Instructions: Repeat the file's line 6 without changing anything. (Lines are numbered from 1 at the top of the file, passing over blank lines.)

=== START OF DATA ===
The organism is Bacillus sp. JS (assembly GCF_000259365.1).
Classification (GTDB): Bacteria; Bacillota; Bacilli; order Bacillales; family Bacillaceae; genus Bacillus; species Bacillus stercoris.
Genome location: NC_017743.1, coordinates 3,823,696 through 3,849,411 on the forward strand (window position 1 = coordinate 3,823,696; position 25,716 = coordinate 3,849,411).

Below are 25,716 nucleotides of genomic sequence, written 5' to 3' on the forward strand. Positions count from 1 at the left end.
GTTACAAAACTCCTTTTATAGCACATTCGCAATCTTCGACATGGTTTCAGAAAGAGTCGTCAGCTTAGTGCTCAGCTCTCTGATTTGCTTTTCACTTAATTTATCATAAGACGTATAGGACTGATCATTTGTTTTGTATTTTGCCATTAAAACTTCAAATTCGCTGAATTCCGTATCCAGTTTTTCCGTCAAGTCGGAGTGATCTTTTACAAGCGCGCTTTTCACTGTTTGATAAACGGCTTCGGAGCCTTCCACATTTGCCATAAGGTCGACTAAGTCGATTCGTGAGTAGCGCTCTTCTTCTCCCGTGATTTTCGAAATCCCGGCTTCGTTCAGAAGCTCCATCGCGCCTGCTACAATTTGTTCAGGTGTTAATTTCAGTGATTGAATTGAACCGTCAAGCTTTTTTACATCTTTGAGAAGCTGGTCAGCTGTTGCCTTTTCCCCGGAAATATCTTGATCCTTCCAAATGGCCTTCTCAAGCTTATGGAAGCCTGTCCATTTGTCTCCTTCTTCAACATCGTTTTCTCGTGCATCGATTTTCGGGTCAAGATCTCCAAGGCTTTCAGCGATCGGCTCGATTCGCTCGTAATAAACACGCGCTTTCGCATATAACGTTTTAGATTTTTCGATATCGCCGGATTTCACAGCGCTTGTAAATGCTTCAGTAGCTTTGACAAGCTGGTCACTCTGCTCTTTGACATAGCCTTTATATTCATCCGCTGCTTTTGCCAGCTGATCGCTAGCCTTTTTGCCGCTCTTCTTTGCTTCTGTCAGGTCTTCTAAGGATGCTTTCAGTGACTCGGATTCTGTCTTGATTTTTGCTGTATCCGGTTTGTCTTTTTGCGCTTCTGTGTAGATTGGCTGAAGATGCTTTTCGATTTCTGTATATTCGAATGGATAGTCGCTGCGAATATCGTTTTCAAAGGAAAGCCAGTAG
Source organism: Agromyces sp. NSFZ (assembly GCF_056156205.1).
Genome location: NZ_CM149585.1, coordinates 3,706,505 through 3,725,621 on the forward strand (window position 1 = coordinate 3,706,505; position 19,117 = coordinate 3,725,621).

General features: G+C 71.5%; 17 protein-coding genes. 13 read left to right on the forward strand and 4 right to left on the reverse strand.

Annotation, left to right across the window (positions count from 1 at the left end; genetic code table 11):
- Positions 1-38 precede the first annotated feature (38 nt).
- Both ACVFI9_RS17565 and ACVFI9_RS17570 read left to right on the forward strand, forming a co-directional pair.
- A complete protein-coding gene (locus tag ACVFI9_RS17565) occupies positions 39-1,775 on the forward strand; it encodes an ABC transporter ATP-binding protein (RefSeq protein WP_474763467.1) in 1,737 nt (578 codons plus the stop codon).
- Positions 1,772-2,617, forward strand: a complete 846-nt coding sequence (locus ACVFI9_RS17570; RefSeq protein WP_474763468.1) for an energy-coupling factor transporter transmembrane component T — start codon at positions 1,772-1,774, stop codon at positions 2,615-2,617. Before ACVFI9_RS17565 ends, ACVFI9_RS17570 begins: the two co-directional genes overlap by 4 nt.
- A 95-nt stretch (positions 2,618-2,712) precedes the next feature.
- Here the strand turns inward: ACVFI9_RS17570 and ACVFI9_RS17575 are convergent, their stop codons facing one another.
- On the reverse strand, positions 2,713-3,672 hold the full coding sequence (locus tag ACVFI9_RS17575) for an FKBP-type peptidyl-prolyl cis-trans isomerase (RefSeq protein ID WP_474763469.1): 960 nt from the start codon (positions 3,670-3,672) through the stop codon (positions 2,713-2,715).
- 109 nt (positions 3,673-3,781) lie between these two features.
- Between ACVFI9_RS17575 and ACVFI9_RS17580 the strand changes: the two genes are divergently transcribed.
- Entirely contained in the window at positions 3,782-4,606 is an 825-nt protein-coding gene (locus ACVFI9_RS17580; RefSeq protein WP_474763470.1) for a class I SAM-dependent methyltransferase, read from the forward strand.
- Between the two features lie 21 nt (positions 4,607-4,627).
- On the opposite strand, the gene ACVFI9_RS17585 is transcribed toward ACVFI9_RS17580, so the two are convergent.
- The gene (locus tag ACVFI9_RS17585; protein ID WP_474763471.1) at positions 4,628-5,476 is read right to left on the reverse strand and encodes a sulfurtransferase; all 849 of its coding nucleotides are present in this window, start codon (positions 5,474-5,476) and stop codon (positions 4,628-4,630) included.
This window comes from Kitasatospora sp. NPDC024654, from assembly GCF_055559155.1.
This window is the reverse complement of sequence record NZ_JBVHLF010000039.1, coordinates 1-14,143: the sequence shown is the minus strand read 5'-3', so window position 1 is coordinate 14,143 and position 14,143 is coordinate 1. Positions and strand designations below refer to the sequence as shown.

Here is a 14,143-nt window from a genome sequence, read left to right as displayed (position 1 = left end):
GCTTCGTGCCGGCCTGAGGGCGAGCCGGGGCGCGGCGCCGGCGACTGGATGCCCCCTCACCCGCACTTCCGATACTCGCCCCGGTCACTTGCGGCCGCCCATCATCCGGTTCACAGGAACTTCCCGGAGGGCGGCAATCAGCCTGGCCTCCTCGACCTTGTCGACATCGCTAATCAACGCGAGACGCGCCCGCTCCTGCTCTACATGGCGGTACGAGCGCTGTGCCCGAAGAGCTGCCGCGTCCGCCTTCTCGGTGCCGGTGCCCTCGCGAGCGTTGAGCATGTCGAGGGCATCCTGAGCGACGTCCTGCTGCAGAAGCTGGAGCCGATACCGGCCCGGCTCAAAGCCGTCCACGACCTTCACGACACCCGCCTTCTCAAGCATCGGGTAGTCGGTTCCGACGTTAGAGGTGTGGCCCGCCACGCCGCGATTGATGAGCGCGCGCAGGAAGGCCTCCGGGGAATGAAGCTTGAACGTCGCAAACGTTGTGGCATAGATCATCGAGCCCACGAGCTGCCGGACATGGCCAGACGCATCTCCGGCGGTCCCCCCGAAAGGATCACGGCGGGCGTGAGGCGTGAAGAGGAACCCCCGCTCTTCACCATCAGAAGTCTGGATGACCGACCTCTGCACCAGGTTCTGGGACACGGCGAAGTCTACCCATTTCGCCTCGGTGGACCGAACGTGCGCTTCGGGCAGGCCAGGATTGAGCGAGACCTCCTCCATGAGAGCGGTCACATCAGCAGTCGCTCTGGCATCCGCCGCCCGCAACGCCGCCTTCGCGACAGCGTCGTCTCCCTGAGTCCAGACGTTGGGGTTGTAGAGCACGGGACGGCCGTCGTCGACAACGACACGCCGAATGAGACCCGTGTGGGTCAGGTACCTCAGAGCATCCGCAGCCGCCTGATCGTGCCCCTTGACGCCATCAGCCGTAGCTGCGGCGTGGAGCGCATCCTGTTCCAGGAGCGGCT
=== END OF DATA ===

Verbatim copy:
Source organism: Agromyces sp. NSFZ (assembly GCF_056156205.1).